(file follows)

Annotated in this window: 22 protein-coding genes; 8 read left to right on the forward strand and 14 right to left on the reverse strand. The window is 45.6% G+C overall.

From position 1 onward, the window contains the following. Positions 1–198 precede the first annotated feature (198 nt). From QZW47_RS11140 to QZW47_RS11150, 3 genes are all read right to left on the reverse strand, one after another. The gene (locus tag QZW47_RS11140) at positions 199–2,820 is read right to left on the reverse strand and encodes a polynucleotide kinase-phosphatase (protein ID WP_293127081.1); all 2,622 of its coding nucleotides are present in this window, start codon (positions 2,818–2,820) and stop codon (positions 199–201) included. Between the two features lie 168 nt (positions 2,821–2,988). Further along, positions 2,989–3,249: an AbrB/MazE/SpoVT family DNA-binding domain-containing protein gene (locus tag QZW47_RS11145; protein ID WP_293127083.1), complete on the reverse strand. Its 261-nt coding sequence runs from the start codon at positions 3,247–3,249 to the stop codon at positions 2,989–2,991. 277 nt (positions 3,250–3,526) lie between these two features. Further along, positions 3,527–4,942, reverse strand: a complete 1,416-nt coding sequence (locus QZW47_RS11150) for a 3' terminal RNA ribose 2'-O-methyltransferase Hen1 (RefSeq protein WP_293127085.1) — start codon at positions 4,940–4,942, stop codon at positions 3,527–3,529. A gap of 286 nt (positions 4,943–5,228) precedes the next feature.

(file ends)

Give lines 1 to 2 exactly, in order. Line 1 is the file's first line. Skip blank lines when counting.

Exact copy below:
Annotated in this window: 22 protein-coding genes; 8 read left to right on the forward strand and 14 right to left on the reverse strand. The window is 45.6% G+C overall.

From position 1 onward, the window contains the following. Positions 1–198 precede the first annotated feature (198 nt). From QZW47_RS11140 to QZW47_RS11150, 3 genes are all read right to left on the reverse strand, one after another. The gene (locus tag QZW47_RS11140) at positions 199–2,820 is read right to left on the reverse strand and encodes a polynucleotide kinase-phosphatase (protein ID WP_293127081.1); all 2,622 of its coding nucleotides are present in this window, start codon (positions 2,818–2,820) and stop codon (positions 199–201) included. Between the two features lie 168 nt (positions 2,821–2,988). Further along, positions 2,989–3,249: an AbrB/MazE/SpoVT family DNA-binding domain-containing protein gene (locus tag QZW47_RS11145; protein ID WP_293127083.1), complete on the reverse strand. Its 261-nt coding sequence runs from the start codon at positions 3,247–3,249 to the stop codon at positions 2,989–2,991. 277 nt (positions 3,250–3,526) lie between these two features. Further along, positions 3,527–4,942, reverse strand: a complete 1,416-nt coding sequence (locus QZW47_RS11150) for a 3' terminal RNA ribose 2'-O-methyltransferase Hen1 (RefSeq protein WP_293127085.1) — start codon at positions 4,940–4,942, stop codon at positions 3,527–3,529. A gap of 286 nt (positions 4,943–5,228) precedes the next feature.